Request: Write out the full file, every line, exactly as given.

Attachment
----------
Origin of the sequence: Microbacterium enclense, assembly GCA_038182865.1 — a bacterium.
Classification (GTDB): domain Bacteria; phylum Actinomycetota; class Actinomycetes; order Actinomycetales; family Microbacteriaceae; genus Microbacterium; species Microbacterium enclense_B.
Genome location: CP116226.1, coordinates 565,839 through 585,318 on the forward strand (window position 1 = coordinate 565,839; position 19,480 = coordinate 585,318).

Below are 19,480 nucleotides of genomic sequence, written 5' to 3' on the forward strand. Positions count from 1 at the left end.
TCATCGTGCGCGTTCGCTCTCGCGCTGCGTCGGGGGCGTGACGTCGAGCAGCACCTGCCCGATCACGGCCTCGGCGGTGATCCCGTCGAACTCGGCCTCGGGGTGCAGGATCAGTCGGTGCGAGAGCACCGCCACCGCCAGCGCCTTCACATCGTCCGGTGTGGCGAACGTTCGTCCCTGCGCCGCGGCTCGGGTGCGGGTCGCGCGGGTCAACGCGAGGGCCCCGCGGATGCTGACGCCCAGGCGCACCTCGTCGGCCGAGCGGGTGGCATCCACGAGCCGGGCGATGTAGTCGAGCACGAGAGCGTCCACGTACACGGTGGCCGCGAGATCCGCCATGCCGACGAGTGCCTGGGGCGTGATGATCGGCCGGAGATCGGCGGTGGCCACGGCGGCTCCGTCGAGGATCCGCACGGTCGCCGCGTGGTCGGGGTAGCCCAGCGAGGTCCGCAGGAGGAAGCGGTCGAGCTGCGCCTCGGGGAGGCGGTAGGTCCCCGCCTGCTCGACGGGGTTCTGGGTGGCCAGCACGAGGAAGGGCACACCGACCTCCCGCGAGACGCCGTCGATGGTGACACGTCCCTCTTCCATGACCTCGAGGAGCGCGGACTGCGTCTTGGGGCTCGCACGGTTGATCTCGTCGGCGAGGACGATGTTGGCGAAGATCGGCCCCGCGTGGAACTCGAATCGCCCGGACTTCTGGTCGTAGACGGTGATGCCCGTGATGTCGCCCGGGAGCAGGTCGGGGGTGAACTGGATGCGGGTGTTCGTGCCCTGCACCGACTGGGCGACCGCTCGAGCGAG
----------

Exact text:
Origin of the sequence: Microbacterium enclense, assembly GCA_038182865.1 — a bacterium.
Classification (GTDB): domain Bacteria; phylum Actinomycetota; class Actinomycetes; order Actinomycetales; family Microbacteriaceae; genus Microbacterium; species Microbacterium enclense_B.
Genome location: CP116226.1, coordinates 565,839 through 585,318 on the forward strand (window position 1 = coordinate 565,839; position 19,480 = coordinate 585,318).

Below are 19,480 nucleotides of genomic sequence, written 5' to 3' on the forward strand. Positions count from 1 at the left end.
TCATCGTGCGCGTTCGCTCTCGCGCTGCGTCGGGGGCGTGACGTCGAGCAGCACCTGCCCGATCACGGCCTCGGCGGTGATCCCGTCGAACTCGGCCTCGGGGTGCAGGATCAGTCGGTGCGAGAGCACCGCCACCGCCAGCGCCTTCACATCGTCCGGTGTGGCGAACGTTCGTCCCTGCGCCGCGGCTCGGGTGCGGGTCGCGCGGGTCAACGCGAGGGCCCCGCGGATGCTGACGCCCAGGCGCACCTCGTCGGCCGAGCGGGTGGCATCCACGAGCCGGGCGATGTAGTCGAGCACGAGAGCGTCCACGTACACGGTGGCCGCGAGATCCGCCATGCCGACGAGTGCCTGGGGCGTGATGATCGGCCGGAGATCGGCGGTGGCCACGGCGGCTCCGTCGAGGATCCGCACGGTCGCCGCGTGGTCGGGGTAGCCCAGCGAGGTCCGCAGGAGGAAGCGGTCGAGCTGCGCCTCGGGGAGGCGGTAGGTCCCCGCCTGCTCGACGGGGTTCTGGGTGGCCAGCACGAGGAAGGGCACACCGACCTCCCGCGAGACGCCGTCGATGGTGACACGTCCCTCTTCCATGACCTCGAGGAGCGCGGACTGCGTCTTGGGGCTCGCACGGTTGATCTCGTCGGCGAGGACGATGTTGGCGAAGATCGGCCCCGCGTGGAACTCGAATCGCCCGGACTTCTGGTCGTAGACGGTGATGCCCGTGATGTCGCCCGGGAGCAGGTCGGGGGTGAACTGGATGCGGGTGTTCGTGCCCTGCACCGACTGGGCGACCGCTCGAGCGAG